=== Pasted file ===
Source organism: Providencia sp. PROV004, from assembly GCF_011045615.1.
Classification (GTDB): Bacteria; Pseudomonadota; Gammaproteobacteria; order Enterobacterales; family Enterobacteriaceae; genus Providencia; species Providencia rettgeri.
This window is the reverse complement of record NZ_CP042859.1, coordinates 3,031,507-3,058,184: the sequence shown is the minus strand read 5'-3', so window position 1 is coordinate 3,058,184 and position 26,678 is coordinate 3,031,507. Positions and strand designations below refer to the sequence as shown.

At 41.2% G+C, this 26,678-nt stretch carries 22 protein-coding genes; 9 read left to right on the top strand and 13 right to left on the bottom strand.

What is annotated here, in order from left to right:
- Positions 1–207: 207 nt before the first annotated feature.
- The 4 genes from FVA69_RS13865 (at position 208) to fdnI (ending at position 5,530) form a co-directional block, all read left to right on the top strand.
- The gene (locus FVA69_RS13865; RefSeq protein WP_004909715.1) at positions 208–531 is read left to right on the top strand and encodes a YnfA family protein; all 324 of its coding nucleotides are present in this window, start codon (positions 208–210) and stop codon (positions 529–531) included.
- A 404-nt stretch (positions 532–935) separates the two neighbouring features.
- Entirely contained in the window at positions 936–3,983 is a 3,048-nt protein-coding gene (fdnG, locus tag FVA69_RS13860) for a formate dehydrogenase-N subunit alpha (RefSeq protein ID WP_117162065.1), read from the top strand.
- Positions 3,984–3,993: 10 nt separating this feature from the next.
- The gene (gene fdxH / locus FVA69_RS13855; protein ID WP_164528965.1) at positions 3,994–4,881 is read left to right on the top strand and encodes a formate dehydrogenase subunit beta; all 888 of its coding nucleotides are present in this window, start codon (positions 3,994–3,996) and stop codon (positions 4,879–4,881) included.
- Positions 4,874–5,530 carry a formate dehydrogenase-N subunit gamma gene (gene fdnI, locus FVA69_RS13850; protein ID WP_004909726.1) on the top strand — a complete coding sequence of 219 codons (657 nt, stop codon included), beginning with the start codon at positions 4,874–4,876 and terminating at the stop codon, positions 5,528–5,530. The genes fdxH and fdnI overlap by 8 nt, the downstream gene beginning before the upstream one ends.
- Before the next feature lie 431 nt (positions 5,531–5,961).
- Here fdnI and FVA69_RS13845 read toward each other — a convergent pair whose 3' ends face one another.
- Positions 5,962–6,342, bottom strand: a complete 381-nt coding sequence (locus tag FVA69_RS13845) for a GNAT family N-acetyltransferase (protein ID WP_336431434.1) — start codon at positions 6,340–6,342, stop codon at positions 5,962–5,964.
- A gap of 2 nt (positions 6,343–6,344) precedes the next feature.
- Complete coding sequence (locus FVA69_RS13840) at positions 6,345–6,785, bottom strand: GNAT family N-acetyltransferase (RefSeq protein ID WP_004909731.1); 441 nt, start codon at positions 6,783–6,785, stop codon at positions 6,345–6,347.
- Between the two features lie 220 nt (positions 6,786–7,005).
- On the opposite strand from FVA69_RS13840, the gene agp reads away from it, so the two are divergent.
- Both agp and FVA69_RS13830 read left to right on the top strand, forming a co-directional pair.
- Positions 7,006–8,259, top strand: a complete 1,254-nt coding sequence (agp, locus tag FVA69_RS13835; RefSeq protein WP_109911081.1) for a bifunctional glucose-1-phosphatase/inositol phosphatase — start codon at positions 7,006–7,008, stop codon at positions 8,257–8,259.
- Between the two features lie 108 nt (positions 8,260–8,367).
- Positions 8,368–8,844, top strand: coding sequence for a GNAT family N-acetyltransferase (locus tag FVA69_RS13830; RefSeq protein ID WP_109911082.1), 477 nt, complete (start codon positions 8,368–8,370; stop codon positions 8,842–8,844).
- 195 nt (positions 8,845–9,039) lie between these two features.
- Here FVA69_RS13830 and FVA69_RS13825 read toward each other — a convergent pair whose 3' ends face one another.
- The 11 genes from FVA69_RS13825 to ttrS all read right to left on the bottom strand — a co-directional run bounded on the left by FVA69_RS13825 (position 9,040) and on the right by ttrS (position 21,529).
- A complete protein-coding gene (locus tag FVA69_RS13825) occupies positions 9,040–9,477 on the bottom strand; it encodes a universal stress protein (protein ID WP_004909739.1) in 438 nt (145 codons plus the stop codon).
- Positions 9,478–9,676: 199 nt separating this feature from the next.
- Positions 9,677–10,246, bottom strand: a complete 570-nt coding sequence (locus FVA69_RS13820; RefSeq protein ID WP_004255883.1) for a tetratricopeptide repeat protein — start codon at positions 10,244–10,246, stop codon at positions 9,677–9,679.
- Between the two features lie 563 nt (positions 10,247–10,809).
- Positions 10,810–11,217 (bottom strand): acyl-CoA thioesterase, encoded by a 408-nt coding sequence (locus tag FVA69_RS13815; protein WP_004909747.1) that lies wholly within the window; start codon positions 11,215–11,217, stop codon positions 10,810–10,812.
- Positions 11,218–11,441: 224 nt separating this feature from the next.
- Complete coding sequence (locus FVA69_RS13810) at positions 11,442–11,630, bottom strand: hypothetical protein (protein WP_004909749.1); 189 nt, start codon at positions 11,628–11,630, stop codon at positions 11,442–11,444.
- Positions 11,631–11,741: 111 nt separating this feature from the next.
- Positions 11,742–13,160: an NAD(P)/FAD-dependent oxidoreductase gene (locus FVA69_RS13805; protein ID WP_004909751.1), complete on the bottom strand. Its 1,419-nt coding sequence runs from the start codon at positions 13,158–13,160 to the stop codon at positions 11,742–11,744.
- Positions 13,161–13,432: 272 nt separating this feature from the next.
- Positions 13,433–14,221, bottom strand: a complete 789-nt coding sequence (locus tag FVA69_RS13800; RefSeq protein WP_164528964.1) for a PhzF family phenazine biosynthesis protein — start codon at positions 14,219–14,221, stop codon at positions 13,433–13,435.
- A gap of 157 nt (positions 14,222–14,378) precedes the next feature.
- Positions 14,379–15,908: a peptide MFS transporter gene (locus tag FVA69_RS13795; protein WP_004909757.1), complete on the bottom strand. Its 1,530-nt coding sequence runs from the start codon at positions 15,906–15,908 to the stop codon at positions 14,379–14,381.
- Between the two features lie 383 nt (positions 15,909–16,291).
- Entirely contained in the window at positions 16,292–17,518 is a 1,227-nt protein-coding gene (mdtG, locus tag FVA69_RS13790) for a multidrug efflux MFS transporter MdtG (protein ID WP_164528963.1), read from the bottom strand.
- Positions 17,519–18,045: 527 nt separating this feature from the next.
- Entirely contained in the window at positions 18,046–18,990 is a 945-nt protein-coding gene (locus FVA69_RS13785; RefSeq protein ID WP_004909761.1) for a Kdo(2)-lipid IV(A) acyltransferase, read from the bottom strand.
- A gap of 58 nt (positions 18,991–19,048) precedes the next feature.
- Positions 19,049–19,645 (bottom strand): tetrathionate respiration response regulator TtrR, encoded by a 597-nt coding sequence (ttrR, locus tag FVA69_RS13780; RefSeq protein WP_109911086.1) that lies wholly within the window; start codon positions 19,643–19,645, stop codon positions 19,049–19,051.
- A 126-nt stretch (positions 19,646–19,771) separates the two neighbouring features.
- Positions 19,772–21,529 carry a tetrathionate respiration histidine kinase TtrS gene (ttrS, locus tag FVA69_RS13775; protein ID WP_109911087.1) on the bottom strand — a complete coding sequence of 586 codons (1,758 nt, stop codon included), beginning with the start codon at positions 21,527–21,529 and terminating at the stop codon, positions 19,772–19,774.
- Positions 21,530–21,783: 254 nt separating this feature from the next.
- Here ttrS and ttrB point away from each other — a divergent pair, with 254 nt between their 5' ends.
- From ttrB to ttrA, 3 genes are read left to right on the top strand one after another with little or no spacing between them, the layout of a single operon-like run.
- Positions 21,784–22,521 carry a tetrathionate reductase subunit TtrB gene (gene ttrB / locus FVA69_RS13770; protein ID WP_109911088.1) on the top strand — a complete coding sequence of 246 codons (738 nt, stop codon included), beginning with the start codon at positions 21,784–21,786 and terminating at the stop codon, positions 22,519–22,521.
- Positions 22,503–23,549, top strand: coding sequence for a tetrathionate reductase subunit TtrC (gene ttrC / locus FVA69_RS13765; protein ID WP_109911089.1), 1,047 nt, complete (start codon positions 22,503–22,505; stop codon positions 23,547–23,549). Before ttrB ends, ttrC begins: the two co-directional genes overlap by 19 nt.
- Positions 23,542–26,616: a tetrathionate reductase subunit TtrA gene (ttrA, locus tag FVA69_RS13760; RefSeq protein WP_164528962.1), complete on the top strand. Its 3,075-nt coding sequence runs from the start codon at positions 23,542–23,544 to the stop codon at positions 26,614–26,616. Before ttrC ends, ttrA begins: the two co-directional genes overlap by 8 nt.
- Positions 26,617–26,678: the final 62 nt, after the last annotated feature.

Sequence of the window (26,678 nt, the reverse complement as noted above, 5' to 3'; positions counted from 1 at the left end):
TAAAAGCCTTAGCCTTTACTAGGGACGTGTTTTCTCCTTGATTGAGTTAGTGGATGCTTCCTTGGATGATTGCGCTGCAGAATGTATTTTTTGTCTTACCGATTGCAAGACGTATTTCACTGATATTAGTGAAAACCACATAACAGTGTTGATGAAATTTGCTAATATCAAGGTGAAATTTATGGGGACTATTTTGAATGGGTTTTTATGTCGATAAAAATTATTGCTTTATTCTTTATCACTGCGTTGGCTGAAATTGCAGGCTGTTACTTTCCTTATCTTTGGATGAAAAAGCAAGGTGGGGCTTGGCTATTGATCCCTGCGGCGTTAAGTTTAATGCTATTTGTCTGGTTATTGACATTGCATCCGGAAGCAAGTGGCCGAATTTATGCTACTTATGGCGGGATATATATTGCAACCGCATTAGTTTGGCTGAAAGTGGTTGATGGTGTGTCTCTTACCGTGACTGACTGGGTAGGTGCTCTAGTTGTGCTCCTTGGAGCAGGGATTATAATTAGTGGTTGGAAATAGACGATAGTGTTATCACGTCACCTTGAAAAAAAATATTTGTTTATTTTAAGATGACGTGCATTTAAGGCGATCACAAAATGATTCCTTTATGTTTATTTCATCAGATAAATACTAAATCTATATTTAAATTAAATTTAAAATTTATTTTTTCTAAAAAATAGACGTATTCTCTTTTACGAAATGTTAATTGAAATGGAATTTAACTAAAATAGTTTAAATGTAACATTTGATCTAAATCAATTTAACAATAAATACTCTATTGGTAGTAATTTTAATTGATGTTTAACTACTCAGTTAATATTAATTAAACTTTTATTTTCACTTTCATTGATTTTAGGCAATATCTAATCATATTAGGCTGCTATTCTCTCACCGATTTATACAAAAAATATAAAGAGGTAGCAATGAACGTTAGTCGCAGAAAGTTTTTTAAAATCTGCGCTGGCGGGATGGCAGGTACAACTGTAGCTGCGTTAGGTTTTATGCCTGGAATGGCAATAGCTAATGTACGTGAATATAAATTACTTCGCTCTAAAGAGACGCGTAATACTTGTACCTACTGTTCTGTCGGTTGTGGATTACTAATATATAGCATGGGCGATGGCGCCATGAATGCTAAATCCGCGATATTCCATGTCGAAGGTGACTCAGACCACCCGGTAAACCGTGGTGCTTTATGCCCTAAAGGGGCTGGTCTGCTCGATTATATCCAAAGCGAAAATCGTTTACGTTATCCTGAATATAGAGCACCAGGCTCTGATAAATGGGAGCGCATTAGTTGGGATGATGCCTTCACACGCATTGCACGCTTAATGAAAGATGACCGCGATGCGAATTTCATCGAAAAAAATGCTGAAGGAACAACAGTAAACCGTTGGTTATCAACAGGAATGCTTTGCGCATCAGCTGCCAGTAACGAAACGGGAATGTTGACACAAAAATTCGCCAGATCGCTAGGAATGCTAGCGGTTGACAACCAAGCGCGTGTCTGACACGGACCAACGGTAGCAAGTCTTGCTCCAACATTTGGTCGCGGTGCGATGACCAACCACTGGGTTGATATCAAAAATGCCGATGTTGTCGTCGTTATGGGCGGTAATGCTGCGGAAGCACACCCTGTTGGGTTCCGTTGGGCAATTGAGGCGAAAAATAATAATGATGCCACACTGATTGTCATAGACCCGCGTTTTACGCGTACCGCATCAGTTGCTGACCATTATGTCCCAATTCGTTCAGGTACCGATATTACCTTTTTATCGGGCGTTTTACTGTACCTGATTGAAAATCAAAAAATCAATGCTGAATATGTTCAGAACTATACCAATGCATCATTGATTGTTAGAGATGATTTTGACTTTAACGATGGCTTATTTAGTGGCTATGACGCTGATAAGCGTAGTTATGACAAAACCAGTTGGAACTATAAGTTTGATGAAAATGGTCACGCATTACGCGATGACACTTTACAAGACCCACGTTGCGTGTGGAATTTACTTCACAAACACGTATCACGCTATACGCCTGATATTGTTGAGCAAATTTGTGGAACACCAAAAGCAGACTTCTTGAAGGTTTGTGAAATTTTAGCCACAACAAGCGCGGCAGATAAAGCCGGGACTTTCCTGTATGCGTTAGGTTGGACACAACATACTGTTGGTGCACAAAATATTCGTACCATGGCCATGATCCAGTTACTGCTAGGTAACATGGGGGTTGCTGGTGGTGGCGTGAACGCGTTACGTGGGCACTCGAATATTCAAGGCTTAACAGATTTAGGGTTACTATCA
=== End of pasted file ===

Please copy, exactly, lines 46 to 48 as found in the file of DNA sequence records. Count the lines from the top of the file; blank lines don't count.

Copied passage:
- Positions 19,049–19,645 (bottom strand): tetrathionate respiration response regulator TtrR, encoded by a 597-nt coding sequence (ttrR, locus tag FVA69_RS13780; RefSeq protein WP_109911086.1) that lies wholly within the window; start codon positions 19,643–19,645, stop codon positions 19,049–19,051.
- A 126-nt stretch (positions 19,646–19,771) separates the two neighbouring features.
- Positions 19,772–21,529 carry a tetrathionate respiration histidine kinase TtrS gene (ttrS, locus tag FVA69_RS13775; protein ID WP_109911087.1) on the bottom strand — a complete coding sequence of 586 codons (1,758 nt, stop codon included), beginning with the start codon at positions 21,527–21,529 and terminating at the stop codon, positions 19,772–19,774.